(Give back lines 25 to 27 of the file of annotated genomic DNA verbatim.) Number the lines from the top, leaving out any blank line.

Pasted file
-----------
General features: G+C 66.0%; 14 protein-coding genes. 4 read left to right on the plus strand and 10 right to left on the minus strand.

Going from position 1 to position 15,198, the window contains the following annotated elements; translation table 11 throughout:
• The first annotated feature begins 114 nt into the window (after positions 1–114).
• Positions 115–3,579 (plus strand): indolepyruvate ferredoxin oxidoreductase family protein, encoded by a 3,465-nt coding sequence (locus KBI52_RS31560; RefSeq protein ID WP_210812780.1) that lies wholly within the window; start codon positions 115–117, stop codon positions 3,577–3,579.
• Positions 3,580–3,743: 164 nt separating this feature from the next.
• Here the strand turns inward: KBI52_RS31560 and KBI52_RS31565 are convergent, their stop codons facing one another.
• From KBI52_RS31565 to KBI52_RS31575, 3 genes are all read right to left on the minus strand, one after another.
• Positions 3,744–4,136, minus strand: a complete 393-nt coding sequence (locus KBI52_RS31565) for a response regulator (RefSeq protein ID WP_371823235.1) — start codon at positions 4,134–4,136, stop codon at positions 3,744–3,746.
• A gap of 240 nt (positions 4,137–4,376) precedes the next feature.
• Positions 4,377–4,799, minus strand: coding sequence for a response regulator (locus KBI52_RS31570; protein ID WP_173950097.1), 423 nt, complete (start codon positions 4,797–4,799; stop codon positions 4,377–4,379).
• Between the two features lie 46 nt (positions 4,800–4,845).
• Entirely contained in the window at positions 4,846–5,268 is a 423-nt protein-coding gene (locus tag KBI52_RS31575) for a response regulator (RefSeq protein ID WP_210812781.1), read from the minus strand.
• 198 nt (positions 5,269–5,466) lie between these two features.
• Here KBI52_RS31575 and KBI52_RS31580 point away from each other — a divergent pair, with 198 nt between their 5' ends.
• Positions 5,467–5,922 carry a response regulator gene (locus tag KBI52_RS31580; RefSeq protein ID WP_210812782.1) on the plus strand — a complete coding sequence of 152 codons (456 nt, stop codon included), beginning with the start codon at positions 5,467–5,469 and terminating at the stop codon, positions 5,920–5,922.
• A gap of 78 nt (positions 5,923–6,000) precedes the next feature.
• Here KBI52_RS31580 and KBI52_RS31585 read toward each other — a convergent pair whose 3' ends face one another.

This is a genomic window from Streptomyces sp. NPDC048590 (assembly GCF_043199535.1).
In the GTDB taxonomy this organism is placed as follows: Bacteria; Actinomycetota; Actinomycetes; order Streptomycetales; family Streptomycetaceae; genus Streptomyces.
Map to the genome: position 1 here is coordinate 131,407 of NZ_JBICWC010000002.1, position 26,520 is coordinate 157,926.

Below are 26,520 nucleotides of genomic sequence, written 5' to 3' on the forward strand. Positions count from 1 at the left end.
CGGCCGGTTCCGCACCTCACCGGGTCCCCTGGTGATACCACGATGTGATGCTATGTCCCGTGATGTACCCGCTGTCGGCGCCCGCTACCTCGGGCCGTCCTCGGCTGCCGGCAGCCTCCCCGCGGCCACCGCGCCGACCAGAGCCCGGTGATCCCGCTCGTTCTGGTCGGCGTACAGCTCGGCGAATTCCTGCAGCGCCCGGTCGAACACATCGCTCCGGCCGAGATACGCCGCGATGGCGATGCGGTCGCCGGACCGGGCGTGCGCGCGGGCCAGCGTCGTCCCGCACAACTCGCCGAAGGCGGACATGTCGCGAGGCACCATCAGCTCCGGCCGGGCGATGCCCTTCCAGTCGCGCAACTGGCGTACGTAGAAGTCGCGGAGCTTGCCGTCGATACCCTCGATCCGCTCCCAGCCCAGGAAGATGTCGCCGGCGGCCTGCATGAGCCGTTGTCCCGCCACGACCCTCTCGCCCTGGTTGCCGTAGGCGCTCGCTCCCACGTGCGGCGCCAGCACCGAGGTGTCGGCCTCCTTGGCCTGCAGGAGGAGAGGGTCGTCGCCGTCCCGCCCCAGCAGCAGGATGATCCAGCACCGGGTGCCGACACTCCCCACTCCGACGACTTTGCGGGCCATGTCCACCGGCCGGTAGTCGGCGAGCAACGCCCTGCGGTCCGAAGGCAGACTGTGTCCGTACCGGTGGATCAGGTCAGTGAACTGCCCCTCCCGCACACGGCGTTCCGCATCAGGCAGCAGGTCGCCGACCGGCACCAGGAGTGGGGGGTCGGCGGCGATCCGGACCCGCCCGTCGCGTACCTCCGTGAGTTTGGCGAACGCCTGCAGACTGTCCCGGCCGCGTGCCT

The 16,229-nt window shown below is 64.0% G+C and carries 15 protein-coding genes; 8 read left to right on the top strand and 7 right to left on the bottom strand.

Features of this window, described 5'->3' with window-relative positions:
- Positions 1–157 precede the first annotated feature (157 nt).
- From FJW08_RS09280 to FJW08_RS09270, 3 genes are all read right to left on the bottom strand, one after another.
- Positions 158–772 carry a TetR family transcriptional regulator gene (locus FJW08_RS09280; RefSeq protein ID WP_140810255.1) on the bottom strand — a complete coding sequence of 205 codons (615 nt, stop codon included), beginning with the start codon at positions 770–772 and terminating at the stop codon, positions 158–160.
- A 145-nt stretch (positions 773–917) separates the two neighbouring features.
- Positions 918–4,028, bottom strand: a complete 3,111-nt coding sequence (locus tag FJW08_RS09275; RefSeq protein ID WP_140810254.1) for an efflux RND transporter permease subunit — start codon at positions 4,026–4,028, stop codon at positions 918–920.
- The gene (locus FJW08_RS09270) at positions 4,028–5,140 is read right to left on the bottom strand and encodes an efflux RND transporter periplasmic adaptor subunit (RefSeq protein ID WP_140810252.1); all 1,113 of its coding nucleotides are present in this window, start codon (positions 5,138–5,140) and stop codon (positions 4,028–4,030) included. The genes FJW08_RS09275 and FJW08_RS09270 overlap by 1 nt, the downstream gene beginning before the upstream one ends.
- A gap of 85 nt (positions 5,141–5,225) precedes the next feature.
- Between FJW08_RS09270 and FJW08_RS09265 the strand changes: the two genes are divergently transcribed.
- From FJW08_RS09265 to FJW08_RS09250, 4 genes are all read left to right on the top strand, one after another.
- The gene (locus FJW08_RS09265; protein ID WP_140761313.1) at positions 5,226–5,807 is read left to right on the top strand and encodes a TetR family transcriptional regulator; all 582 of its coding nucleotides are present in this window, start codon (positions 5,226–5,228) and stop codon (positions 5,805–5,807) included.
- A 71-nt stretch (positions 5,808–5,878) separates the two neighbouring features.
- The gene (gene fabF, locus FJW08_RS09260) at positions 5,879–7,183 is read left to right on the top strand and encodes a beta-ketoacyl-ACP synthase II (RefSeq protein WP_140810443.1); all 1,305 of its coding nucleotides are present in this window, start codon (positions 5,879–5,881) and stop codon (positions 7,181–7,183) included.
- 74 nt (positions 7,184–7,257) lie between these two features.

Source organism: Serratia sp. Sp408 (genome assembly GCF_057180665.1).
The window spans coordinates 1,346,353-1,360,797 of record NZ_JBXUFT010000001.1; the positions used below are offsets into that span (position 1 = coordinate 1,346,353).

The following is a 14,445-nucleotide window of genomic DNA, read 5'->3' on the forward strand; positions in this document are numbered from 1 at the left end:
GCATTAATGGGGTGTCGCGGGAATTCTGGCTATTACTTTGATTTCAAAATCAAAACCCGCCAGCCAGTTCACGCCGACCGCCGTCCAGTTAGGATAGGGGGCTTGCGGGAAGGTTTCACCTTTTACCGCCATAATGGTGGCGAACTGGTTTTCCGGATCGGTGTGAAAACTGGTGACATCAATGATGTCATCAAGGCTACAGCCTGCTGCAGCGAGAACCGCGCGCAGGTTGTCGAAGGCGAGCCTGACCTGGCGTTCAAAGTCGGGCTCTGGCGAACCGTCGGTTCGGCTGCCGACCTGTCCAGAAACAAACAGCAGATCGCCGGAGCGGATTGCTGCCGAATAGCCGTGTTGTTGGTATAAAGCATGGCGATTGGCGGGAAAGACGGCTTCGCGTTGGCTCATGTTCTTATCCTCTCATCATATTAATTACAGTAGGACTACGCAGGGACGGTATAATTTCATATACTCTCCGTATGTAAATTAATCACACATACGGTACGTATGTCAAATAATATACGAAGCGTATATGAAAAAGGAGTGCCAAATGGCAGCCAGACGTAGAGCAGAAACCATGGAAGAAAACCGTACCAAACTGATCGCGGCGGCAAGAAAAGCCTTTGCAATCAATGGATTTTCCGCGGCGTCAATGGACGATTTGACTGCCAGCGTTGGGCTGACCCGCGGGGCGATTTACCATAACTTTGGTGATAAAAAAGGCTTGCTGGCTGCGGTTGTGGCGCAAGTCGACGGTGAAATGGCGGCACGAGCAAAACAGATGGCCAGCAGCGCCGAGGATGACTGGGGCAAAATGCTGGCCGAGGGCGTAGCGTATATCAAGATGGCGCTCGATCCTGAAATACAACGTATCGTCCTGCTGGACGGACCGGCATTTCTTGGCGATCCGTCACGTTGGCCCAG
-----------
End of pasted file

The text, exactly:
- Positions 1–157 precede the first annotated feature (157 nt).
- From FJW08_RS09280 to FJW08_RS09270, 3 genes are all read right to left on the bottom strand, one after another.
- Positions 158–772 carry a TetR family transcriptional regulator gene (locus FJW08_RS09280; RefSeq protein ID WP_140810255.1) on the bottom strand — a complete coding sequence of 205 codons (615 nt, stop codon included), beginning with the start codon at positions 770–772 and terminating at the stop codon, positions 158–160.